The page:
While they are greatly important, brushing and flossing are not the only things that affect your dental health. Many things people do throughout the day have a negative impact on the health of your teeth and gums. In this week’s blog, we will explain how four specific habits are bad for your oral health.
Most people know that smoking is bad for you. What many do not realize is that smoking can cause very bad oral hygiene. Smoking increases the risk for both cavities and gum disease.
Smoking anything (not just tobacco) has a drying effect on the mouth. A dry mouth has an acidic pH, making it easier for cavity-causing bacteria to break into tooth enamel. A dry mouth also allows the buildup of dental plaque that is sticky and more difficult to remove. This increases the risk for cavities.
Smoking cigarettes restricts the blood flow in the tiny blood vessels that supply the gum tissues. This lack of blood supply impairs the ability of oral tissues to fight the attacks of bacteria in dental plaque. This allows gum disease to progress rapidly and even masks the symptoms so the patient does not realize there is a problem. In smokers, gum disease gets worse faster and is more difficult to successfully treat.
Is ice bad for your teeth and should you avoid chewing it altogether? Chewing ice is actually a hard habit to break. If you do not break the habit though, it is likely to break your teeth!
Many people believe that chewing ice is only dangerous when the ice is extremely dense and hard. They think that switching to a more soft ice, like that sold by many fast-food restaurants, is a good solution.
The problem with this thinking is that it is not only the density of the ice that is dangerous. Any type of ice is dangerous to teeth because the wide temperature gradient between the inside of the mouth and the ice can cause fractures in the enamel.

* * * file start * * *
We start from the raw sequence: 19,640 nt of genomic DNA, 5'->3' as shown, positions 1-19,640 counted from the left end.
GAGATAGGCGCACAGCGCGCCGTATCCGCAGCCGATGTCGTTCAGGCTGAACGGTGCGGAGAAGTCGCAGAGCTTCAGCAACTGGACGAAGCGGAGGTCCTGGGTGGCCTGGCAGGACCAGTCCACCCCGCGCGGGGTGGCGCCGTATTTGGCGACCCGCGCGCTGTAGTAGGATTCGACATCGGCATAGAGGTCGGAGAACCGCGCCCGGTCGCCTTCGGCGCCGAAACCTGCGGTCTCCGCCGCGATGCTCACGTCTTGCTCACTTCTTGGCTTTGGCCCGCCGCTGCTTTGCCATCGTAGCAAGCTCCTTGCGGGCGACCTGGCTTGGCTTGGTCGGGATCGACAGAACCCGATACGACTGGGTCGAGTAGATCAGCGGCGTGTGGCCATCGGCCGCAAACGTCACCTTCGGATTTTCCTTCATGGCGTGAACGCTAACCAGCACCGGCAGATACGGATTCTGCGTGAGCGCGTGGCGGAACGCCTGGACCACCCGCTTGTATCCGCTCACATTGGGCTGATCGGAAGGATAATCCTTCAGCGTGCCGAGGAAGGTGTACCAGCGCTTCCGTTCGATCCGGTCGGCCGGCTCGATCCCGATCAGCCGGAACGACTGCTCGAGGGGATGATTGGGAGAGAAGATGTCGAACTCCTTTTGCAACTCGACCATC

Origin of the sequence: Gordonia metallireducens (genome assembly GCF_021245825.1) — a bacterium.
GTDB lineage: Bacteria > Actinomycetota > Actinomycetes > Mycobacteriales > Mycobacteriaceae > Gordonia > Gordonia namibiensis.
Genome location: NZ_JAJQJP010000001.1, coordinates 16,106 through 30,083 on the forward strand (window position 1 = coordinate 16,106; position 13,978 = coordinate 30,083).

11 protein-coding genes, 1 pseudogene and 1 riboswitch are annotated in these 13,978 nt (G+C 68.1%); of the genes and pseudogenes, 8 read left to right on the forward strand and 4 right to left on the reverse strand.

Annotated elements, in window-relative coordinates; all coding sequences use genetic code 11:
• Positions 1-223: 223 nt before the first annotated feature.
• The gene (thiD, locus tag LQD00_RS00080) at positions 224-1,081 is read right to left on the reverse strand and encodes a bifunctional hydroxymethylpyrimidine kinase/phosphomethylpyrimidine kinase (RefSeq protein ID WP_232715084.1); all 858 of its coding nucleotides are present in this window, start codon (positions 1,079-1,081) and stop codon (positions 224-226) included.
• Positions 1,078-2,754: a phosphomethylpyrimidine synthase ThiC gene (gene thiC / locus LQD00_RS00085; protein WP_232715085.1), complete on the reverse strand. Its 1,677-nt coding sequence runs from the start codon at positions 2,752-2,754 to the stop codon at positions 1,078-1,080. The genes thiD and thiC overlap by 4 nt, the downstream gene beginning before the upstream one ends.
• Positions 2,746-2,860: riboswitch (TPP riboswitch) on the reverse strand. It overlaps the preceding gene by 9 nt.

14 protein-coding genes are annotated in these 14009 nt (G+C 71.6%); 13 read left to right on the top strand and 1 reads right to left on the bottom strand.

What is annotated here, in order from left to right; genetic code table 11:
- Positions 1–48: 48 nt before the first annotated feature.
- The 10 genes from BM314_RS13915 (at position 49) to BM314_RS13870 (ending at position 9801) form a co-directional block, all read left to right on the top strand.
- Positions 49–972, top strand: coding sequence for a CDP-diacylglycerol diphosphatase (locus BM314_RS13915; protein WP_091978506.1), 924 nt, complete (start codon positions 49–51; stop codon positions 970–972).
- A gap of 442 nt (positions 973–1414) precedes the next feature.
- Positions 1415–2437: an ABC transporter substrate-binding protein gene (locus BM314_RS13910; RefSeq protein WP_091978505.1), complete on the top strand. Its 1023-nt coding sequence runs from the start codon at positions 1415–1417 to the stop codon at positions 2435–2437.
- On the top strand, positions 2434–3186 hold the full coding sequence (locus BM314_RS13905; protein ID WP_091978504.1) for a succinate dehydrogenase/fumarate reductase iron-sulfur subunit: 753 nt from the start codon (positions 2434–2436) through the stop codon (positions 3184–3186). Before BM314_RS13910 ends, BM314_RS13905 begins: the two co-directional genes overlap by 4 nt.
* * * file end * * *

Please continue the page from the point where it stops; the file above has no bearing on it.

Similar to pouring hot water on a frozen windshield, putting ice on a warm enamel tooth can cause it to crack. Chewing ice greatly increases your risk for cracked teeth.
Adding Lemon or Lime to Water
Many restaurants serve ice water with a lemon or lime wedge. Sometimes, they do this to mask an unpleasant flavor or water or to present a nice appearance to the table. Squeezing that lime or lemon into your water causes a drastic drop in the pH, though, and that can negatively affect your dental health.
A healthy mouth is neutral in pH or slightly alkaline. Saliva keeps your mouth at a healthy pH and fights the acid produced by cavity-causing bacteria. If someone lacks saliva (as in the case of dry mouth), the overall pH inside the mouth is acidic.
We also make the overall pH inside the mouth acidic by drinking acidic beverages. Water always seems like the healthy choice, but if you are adding lemon or lime to it, you make it less healthy.
Acid is damaging to the hard structures of the teeth. It can slowly dissolve the enamel through acid erosion or make it easier for cavities to destroy tooth structure.
Sipping Throughout the Day
Most people sip on something throughout their workdays, and unless that something is plain, neutral water, then there is a risk for cavities.
Coffee, tea, sodas, and sports drinks are all acidic in pH. Even sparkling water, that contains zero sugar, is not good for constant sipping. When you sip on a beverage throughout the day, you are constantly bathing your teeth in that liquid, exposing them to the acidic pH and any sugar that is present.
One important aspect of the cavity process is the time required to weaken tooth enamel. The longer we expose teeth to acidic pH and sugar, the higher the risk for decay is. This is the case with sipping beverages throughout the day.
We can reduce that risk by shortening the time that we expose the teeth to anything besides water. Simply drink it quickly and follow with plain water. This helps protect your teeth from acid erosion and cavities.
More Questions about Specific Habits that could Impact Your Dental Health? Call Rockland Dental Today!
Call Rockland Dental Specialists today at (845)-259-2500 or contact us to schedule a consultation with one of our experts. We can answer any question you have about your specific habits and help you understand their effect on your dental health.